I have a deep-seated fear of pigeonholing myself. Easily attributed to the buoyant ‘find your passion’ credo of my naively optimistic parents, coupled with my fear of commitment (thank you ex-boyfriends), along with a healthy side of indecisiveness.
I wasn’t always on the path to rampant job insecurity and unwavering freelance fortitude. Believe it or not, I once held a job in ‘marketing’. Original, right? Unbeknownst to me, an obsession with editing a pitch deck for a limited-edition pastel guitar foreshadowed the acute Adobe addiction in my future. Like so many of my peers, I foolishly traded the pedestrian path ordained by my liberal arts degree for a claim to vocational art.
At this point, my lexicon of career titles includes Designer, Stylist Assistant, Unpaid Intern, and Willing Servant- if the right person asks.
Alas, even before our worlds began to unravel, a common theme of instability and ambivalence already permeated my life, but this wavering schedule and aptitude for juggling created a stable footing to set my creativity ablaze.
This Saturday morning marked my one month anniversary of moving back in with my parents. I’m adjusting, or trying to adjust to this new routine of bickering with my 60 year-old roommates, staying up late video chatting with friends, and experiencing a moodiness that feels all too familiar from my teenage years.
Parallels to the treachery of middle school seem obvious. Although, the fear of using the wrong pencil on a Scantron test is no match for the gravity that my career struggles hold. I was laid off, had a new freelance gig politely paused, and found that any timeline for employment elsewhere evaporated. In a future rife with unknowns, there’s one thing I’m pretty sure of: being a “freelance fashion assistant” is not going to be lucrative in whatever new reality emerges.
With the art of pivoting ceremonious to my scattered resume, being met with a dumbfounded inability to create has left me melancholy, spellbound in self doubt, and with a desire to make sense of such ineptitude to produce content during this time.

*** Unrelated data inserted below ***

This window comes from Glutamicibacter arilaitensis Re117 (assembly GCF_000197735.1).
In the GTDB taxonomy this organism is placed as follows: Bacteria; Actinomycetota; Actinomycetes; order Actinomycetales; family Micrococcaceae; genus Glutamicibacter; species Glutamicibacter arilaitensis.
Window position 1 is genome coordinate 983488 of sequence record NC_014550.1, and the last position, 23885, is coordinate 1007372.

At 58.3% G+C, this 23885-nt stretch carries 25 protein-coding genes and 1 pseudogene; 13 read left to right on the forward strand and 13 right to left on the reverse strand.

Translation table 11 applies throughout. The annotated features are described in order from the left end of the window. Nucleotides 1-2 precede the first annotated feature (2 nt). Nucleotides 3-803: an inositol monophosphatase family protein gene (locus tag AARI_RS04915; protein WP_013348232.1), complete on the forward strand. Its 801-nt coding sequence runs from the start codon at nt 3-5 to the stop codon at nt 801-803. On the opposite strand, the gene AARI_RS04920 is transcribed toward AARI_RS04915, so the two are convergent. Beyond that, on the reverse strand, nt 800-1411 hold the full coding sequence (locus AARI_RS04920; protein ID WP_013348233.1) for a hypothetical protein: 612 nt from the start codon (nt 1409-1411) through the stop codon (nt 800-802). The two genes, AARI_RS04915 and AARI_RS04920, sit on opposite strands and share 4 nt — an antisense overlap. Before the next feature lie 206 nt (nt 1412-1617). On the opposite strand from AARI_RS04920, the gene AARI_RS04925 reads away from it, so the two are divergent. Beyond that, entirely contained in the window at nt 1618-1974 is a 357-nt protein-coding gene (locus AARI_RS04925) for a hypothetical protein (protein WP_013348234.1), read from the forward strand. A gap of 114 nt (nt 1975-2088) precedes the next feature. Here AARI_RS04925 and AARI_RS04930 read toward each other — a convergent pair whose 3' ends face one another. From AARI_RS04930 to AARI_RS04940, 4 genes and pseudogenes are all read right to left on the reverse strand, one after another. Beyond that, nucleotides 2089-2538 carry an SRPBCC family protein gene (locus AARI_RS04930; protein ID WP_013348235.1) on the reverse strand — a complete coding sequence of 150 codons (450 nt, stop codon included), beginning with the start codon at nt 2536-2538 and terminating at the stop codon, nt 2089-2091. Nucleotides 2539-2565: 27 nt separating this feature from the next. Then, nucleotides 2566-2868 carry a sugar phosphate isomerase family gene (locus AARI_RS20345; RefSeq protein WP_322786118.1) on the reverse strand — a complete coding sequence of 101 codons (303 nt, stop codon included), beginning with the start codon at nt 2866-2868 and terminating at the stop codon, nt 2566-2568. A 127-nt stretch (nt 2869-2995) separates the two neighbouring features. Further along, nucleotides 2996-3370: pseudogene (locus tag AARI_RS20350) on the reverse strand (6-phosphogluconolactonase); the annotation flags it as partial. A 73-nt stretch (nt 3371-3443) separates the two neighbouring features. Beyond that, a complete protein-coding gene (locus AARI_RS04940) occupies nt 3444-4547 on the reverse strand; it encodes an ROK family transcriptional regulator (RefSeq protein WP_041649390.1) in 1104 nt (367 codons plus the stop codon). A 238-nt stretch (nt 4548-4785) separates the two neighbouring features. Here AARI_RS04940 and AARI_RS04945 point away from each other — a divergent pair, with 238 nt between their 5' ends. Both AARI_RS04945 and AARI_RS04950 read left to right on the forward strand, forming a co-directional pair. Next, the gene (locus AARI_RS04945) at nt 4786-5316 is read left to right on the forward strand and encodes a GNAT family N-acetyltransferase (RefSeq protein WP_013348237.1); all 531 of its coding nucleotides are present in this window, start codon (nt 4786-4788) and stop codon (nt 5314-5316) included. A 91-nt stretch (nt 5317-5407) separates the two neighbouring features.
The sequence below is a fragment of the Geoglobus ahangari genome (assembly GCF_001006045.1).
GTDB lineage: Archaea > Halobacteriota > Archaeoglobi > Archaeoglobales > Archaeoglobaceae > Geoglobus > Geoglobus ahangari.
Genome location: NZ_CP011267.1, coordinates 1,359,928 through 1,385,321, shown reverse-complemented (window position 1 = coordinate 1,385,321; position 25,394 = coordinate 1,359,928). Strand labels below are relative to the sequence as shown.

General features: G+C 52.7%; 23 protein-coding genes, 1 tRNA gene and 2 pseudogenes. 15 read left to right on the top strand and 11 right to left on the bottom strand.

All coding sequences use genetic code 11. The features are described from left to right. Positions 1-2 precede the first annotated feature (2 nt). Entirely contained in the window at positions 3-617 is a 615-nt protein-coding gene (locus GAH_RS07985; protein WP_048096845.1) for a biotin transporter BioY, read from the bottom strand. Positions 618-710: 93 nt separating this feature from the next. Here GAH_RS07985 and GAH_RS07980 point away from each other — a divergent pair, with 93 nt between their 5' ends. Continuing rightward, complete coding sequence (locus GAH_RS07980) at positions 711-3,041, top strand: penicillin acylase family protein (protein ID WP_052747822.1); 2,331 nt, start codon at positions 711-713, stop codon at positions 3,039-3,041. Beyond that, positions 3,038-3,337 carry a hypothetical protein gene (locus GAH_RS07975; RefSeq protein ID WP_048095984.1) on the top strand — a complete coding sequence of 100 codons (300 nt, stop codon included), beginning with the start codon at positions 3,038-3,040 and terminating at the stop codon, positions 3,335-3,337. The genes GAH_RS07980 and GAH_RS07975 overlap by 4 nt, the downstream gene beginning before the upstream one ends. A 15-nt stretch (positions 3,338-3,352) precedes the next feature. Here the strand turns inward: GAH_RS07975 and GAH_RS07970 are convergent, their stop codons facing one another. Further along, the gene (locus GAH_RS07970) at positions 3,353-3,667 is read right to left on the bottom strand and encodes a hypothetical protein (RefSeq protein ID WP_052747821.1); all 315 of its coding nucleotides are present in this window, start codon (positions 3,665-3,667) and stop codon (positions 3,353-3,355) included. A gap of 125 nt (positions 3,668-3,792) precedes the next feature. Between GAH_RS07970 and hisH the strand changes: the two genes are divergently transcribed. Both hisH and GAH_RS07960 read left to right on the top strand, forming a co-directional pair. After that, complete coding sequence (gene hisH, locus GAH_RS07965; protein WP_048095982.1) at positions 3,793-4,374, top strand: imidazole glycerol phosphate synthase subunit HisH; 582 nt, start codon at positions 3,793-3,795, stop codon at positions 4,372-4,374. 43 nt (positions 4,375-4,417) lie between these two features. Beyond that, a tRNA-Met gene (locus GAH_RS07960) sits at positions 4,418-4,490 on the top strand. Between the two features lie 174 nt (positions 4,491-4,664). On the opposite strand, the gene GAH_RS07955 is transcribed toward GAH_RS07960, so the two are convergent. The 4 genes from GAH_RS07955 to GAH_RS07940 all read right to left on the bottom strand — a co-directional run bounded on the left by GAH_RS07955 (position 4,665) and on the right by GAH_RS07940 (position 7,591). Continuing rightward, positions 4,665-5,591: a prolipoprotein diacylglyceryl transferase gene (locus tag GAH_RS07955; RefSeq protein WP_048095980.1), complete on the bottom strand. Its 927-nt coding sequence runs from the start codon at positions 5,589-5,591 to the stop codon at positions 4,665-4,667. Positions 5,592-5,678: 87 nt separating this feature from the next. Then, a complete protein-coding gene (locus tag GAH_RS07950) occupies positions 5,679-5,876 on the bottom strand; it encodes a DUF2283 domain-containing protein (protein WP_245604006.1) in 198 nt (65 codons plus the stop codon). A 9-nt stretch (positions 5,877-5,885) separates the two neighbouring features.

I have summed up my current stunted creativity to a combination of physical change and intangible loss, driven by a heavy hand of perspective. Residing in the unwavering home I have known for all of my twenty-four years may be comforting, but I find myself mourning the loss of new stimulation. Walks around the neighborhood are no longer reinvigorated by wafts of hot pretzel. Nor is my imagination charged by a fear of subway rats. Whether you are back in your childhood home like me or confined to your 400 square foot apartment, the challenge presented is to create newness in a space that screams sameness. With worlds shrunken to match the size of our Brooklyn bedrooms and opportunities for inspiration stunted, creativity burnout locks us into the chamber of our own minds. Not a word or drawing permitted to escape. The internet is no match for subway performers, side eye glances from the bodega cat, or what metaphorically (or literally) hits you in one city block. Inspiration becomes something to be sought out, no longer a serendipitous benefit.
In opposition to the quiet, unwavering physical space, my internal voice screams at the top of its lungs. When the world weighs heavy with life and death problems, how dare I be plagued by my lack of creative energy, finding my chosen profession peering over the summit of Maslow’s pyramid. Lying awake apprehensive of my unfulfilled imagined potential feels trivial. And yet, suppressing these worries only showcases my lack of mindfulness.
Whether grieving the loss of a loved one, a job or a formerly vibrant social life, we’re all coming face to face with loss carefully camouflaged as change. When ranked in perceived order of importance, dismissing these feelings as simple privilege is an obvious diagnosis. But we are complex, emotionally driven creatures, or so I would like to think. Acknowledging personal hardships, even when they appear minor, does not diminish the hardships of others.
Friends afraid to voice their concerns, sending texts riddled with reminders about ‘perspective’ and ‘not complaining’ deny the existence of some very real emotion. ‘Fine’ is a threadbare response to a heartfelt check in. Even worse are the messages of inconsolable competitive victimization, riddled with altruistic statements that open with ‘at least’. Unknown to some, gratitude and worry are not mutually exclusive.
Maybe trauma and loss aren’t the perfect breeding grounds for your next novel. But if I have learned anything in these past few weeks in order to create and progress we must not deny ourselves the ability to feel. Adjusting to a world where walking to the kitchen feels like navigating a minefield of triggers posing the threat of complacent nostalgia is no simple feat. But, like the resilient New Yorkers (we like to think) we are, we adapt. And move on.
If, like me, you’re still having trouble accessing those creative instincts, you can always follow the sourdough starter directions lurking in every corner of the internet.
Get to know Abigail better, @hirschabby for all her latest fashion endeavours.